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Wednesday, October 26, 2016

Euro Crisis Worsens, With Huge Risks For U.S.

The situation in Europe is looking increasingly dire, posing a grave risk to the global economy.

In the past day alone, the Greek government shut down because civil servants are protesting austerity measures, Moody’s has downgraded Italy’s debt, and France and Belgium had to act to save European lender Dexia. Even those without a good grasp of the intricacies of the European Union and its financial institutions — a category that admittedly includes most people both within and outside Europe — realize that the euro crisis bears a disastrous potential for economies throughout the world.

The impact of the worsening situation in Europe is already being felt in the stock market, but it could have more lasting effect on U.S. economic recovery. Ezra Klein writes in The Washington Post:

[Recent events in Europe] point to two things that could happen over the next year that would crack the American recovery and reshape the 2012 election: Some European countries could default on their debt and the European debt crisis could undermine the continent’s financial system and lock credit, much as happened here after the fall of Lehman.

On Monday night, Goldman Sachs sent out a research note that sounded less like an analysis and more like a warning. Their European arm, they said, “now expect the Euro area to fall into recession beginning in the fourth quarter, with full-year 2012 growth at only 0.1%.” Ouch. But they tried to be as clear as possible: this is our problem, too. “The European crisis threatens US economic growth via tighter financial conditions, reduced credit availability, and weaker growth of US exports to the region. This impact is likely to slow the US economy to the edge of recession by early 2012,” they continued.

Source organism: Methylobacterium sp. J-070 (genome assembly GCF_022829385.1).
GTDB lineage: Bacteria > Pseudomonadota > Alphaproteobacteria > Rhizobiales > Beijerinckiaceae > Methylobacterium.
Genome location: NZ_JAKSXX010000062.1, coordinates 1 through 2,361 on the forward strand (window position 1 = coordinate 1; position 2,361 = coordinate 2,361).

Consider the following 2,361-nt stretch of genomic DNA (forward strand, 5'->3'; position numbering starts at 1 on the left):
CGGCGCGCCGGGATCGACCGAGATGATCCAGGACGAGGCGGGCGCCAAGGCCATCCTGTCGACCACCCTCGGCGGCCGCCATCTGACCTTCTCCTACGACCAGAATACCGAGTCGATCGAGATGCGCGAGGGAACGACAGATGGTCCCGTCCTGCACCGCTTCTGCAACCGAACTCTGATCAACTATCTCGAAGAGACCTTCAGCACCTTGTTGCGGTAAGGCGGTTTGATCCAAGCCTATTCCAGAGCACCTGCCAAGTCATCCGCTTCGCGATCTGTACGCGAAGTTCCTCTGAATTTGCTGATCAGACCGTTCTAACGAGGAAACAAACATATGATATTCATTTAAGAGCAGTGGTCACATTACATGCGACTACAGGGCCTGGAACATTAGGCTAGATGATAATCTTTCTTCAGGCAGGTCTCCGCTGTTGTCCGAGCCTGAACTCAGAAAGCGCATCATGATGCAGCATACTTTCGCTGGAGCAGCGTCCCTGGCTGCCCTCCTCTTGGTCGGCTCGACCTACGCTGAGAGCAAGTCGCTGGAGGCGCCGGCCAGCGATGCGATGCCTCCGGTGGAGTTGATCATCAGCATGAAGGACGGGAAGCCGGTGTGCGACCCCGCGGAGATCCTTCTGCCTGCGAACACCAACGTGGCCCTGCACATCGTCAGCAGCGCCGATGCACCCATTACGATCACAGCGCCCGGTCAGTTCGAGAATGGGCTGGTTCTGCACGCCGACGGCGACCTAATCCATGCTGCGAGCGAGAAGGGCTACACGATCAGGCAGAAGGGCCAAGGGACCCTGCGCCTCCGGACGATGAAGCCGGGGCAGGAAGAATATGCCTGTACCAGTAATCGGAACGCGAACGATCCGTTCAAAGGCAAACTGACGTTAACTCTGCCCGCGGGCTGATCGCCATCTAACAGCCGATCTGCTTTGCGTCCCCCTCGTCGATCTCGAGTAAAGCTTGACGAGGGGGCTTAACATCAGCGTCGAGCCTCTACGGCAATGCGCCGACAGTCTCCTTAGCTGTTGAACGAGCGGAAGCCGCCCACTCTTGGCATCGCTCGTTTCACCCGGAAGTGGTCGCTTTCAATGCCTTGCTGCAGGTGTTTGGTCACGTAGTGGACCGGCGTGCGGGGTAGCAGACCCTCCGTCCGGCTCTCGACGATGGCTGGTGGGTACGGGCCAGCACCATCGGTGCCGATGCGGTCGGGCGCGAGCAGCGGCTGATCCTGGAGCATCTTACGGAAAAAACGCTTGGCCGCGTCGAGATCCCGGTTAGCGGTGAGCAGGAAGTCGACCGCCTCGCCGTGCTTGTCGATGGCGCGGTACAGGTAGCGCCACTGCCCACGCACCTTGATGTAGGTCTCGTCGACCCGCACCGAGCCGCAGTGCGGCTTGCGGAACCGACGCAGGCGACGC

The fact that it’s our problem doesn’t mean we have much say in the solution. Talk to government officials and they’ll tell you that the United States has three points of leverage over the Europeans: 1) They care what we think. 2) They need the International Monetary Fund’s assistance, and we have a major voice in that organization. 3) They want the Federal Reserve to continue providing liquidity and support to the global financial system in ways that work with their rescue plans. Put together, that’s more than enough to make us heard. It’s not nearly enough to make us decisive.

The IMF is trying to re-work its strategy to prevent a total EU collapse, but the crisis continues to worsen and cause market turbulence. The United States might not be able to directly intervene and prevent a disaster in the EU; it can, however, create a plan to help Americans if our economy is significantly damaged by the situation. Meanwhile, GOP presidential hopefuls in the United States seem to be avoiding the European issue entirely. Given the severity of the associated risks, the euro crisis warrants closer attention from the American public — and especially from American politicians.

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  • kurt.lorentzen

    One of the biggest things Ezra Klein fails to mention is the meltdown of “global confidence” if countries default on debt. The IMF can only go so far in supplying debt as payment for more debt. That practice has the benefit of lowering payments because even though the debt is not erased, it has lower interest so provides some relief by lowering the payment (like refinancing a mortgage). If that’s not enough, and countries do default, the money supply that feeds the deficit spending here at home is likely to significantly dry up, and most certainly will become more expensive. This is why the best hedge against all of this is a balanced budget (actually, a surplus budget with debt repayment factored in). That could serve to make US funds a safe harbor (or at least US taxes the lesser evil as compared to the European losses) for US businesses. If we play our cards right, we could yet come out of this in pretty good shape. But it will require leadership that’s willing to make the hard choices, pick up a gigantic eraser, and start erasing the red ink.